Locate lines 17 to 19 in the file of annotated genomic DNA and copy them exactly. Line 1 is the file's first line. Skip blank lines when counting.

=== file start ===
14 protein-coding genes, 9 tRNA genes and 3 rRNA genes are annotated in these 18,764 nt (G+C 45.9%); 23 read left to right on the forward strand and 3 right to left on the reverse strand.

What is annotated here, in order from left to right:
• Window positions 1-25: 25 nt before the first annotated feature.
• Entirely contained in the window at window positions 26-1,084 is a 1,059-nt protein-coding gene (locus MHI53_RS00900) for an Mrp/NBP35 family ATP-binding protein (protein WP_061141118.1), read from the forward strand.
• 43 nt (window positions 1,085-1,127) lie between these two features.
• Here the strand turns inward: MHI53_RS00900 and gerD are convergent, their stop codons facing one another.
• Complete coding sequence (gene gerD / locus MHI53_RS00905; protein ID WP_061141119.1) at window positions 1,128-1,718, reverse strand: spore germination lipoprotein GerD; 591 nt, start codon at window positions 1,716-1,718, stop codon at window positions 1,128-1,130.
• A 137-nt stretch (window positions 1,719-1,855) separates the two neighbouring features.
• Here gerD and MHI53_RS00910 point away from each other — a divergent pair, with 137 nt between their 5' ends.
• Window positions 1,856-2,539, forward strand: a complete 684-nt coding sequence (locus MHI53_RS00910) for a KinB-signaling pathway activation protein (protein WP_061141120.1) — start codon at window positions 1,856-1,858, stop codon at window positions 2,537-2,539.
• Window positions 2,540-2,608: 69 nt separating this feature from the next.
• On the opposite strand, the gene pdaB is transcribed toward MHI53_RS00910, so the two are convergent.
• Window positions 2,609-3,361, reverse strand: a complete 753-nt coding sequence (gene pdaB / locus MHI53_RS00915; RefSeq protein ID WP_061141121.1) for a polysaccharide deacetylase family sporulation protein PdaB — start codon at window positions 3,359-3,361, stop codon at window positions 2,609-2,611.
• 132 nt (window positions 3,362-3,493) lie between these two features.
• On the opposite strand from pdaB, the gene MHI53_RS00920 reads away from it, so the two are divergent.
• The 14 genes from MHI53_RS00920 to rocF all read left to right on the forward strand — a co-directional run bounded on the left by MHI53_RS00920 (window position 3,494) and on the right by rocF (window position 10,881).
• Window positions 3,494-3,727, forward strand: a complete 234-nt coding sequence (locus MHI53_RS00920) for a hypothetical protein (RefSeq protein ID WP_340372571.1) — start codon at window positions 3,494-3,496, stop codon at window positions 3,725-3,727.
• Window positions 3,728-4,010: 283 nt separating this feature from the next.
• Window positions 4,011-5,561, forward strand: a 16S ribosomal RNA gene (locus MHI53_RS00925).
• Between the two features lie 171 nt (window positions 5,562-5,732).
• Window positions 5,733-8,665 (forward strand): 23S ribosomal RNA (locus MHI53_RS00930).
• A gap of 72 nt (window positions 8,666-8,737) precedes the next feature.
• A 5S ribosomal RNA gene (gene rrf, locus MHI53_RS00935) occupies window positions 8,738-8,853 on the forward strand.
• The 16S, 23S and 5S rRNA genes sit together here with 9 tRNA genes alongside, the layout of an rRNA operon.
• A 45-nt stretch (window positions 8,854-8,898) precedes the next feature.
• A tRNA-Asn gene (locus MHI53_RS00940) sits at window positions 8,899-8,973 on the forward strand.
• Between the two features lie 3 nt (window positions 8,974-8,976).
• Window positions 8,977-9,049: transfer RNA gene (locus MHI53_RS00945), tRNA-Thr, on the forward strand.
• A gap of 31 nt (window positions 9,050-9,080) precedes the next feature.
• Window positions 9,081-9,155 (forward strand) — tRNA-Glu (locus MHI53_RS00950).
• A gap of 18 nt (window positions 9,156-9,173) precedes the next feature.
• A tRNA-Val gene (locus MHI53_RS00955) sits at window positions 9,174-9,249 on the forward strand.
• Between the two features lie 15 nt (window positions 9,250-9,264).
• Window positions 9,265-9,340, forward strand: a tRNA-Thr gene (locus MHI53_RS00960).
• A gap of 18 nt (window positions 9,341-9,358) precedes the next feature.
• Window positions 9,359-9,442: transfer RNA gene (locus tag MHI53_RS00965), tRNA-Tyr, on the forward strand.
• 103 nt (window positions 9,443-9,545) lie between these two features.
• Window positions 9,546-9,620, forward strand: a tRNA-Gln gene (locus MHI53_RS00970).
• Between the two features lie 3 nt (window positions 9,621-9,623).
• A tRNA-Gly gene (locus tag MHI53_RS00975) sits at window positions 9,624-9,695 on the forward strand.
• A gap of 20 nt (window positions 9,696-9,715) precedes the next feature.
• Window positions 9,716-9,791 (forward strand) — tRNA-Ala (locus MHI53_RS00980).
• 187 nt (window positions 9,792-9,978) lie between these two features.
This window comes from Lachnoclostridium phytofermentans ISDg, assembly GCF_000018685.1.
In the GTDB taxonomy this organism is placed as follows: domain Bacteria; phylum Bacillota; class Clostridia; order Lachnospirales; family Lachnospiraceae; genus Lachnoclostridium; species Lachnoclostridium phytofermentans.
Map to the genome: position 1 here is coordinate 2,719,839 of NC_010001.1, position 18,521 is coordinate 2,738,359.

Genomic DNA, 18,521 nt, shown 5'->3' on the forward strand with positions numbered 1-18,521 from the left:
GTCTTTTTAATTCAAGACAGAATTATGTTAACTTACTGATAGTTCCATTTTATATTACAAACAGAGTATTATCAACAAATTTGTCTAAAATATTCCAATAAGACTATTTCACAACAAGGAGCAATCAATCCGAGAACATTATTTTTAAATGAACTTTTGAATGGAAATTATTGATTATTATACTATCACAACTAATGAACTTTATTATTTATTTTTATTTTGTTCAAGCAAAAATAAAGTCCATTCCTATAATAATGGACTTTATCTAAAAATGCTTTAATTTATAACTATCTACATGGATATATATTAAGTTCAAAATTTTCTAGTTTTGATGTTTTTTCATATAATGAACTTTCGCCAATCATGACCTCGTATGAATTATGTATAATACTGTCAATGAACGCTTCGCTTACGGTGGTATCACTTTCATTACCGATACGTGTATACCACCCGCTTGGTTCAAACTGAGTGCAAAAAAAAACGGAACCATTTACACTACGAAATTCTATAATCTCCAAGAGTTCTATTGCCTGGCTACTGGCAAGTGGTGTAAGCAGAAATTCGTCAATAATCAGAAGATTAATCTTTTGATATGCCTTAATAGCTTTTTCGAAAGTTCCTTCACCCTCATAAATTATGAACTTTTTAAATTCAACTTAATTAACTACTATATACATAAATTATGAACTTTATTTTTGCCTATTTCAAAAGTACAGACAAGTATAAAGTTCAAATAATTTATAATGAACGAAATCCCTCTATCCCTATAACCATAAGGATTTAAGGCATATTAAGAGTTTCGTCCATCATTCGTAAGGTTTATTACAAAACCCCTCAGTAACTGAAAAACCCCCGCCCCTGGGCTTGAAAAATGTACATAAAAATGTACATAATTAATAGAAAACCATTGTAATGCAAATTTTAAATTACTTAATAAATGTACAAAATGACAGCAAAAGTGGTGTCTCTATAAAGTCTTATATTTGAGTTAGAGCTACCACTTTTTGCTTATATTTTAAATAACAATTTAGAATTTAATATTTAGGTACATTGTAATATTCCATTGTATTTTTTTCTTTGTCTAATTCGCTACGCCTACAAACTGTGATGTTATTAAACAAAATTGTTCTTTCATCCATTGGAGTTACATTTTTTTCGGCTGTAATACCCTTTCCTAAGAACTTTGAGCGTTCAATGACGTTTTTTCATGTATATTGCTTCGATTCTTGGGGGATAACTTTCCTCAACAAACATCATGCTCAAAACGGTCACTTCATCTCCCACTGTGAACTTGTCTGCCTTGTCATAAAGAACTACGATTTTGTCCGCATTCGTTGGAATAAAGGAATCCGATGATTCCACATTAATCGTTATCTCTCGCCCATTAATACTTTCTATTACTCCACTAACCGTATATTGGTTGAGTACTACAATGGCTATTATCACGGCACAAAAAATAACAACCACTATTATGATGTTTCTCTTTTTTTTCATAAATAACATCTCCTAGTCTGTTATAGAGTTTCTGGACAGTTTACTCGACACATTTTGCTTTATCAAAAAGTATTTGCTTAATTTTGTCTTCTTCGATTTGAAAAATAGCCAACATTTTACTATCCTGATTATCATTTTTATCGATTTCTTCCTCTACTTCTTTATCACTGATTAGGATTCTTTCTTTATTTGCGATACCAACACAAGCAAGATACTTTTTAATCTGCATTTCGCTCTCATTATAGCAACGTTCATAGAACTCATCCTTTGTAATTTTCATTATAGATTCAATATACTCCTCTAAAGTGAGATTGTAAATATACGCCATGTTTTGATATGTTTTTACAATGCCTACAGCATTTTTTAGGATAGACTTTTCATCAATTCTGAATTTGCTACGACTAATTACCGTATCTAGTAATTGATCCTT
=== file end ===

• Window positions 3,494-3,727, forward strand: a complete 234-nt coding sequence (locus MHI53_RS00920) for a hypothetical protein (RefSeq protein ID WP_340372571.1) — start codon at window positions 3,494-3,496, stop codon at window positions 3,725-3,727.
• Window positions 3,728-4,010: 283 nt separating this feature from the next.
• Window positions 4,011-5,561, forward strand: a 16S ribosomal RNA gene (locus MHI53_RS00925).